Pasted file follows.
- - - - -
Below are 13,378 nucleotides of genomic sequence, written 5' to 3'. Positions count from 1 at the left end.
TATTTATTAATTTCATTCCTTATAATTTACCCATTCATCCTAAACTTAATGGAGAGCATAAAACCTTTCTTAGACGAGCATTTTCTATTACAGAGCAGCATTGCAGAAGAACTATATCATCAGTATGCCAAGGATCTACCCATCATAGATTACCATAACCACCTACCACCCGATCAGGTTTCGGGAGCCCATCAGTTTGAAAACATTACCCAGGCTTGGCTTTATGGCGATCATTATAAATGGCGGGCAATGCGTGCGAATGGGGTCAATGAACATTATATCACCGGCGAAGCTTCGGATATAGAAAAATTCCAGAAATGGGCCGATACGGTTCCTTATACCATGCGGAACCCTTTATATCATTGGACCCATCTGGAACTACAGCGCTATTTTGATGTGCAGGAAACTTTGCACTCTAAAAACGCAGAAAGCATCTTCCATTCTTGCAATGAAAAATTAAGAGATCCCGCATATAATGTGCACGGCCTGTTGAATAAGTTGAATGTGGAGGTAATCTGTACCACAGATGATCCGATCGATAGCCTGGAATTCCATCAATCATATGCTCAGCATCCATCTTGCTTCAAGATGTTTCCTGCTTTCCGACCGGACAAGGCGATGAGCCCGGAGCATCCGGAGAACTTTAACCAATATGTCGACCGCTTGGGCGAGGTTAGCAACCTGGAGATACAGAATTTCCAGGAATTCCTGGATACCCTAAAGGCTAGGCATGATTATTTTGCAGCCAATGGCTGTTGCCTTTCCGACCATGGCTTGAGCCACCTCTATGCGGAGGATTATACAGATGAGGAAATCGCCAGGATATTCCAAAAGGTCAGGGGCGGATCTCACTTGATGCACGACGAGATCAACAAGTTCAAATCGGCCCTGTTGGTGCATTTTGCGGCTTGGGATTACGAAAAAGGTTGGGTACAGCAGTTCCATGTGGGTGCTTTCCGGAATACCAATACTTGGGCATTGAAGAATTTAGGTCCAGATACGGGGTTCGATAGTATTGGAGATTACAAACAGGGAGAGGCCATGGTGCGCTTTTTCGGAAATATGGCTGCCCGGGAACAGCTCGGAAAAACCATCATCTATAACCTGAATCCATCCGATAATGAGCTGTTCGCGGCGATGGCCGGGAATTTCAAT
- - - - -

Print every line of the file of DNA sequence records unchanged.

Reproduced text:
Below are 13,378 nucleotides of genomic sequence, written 5' to 3'. Positions count from 1 at the left end.
TATTTATTAATTTCATTCCTTATAATTTACCCATTCATCCTAAACTTAATGGAGAGCATAAAACCTTTCTTAGACGAGCATTTTCTATTACAGAGCAGCATTGCAGAAGAACTATATCATCAGTATGCCAAGGATCTACCCATCATAGATTACCATAACCACCTACCACCCGATCAGGTTTCGGGAGCCCATCAGTTTGAAAACATTACCCAGGCTTGGCTTTATGGCGATCATTATAAATGGCGGGCAATGCGTGCGAATGGGGTCAATGAACATTATATCACCGGCGAAGCTTCGGATATAGAAAAATTCCAGAAATGGGCCGATACGGTTCCTTATACCATGCGGAACCCTTTATATCATTGGACCCATCTGGAACTACAGCGCTATTTTGATGTGCAGGAAACTTTGCACTCTAAAAACGCAGAAAGCATCTTCCATTCTTGCAATGAAAAATTAAGAGATCCCGCATATAATGTGCACGGCCTGTTGAATAAGTTGAATGTGGAGGTAATCTGTACCACAGATGATCCGATCGATAGCCTGGAATTCCATCAATCATATGCTCAGCATCCATCTTGCTTCAAGATGTTTCCTGCTTTCCGACCGGACAAGGCGATGAGCCCGGAGCATCCGGAGAACTTTAACCAATATGTCGACCGCTTGGGCGAGGTTAGCAACCTGGAGATACAGAATTTCCAGGAATTCCTGGATACCCTAAAGGCTAGGCATGATTATTTTGCAGCCAATGGCTGTTGCCTTTCCGACCATGGCTTGAGCCACCTCTATGCGGAGGATTATACAGATGAGGAAATCGCCAGGATATTCCAAAAGGTCAGGGGCGGATCTCACTTGATGCACGACGAGATCAACAAGTTCAAATCGGCCCTGTTGGTGCATTTTGCGGCTTGGGATTACGAAAAAGGTTGGGTACAGCAGTTCCATGTGGGTGCTTTCCGGAATACCAATACTTGGGCATTGAAGAATTTAGGTCCAGATACGGGGTTCGATAGTATTGGAGATTACAAACAGGGAGAGGCCATGGTGCGCTTTTTCGGAAATATGGCTGCCCGGGAACAGCTCGGAAAAACCATCATCTATAACCTGAATCCATCCGATAATGAGCTGTTCGCGGCGATGGCCGGGAATTTCAAT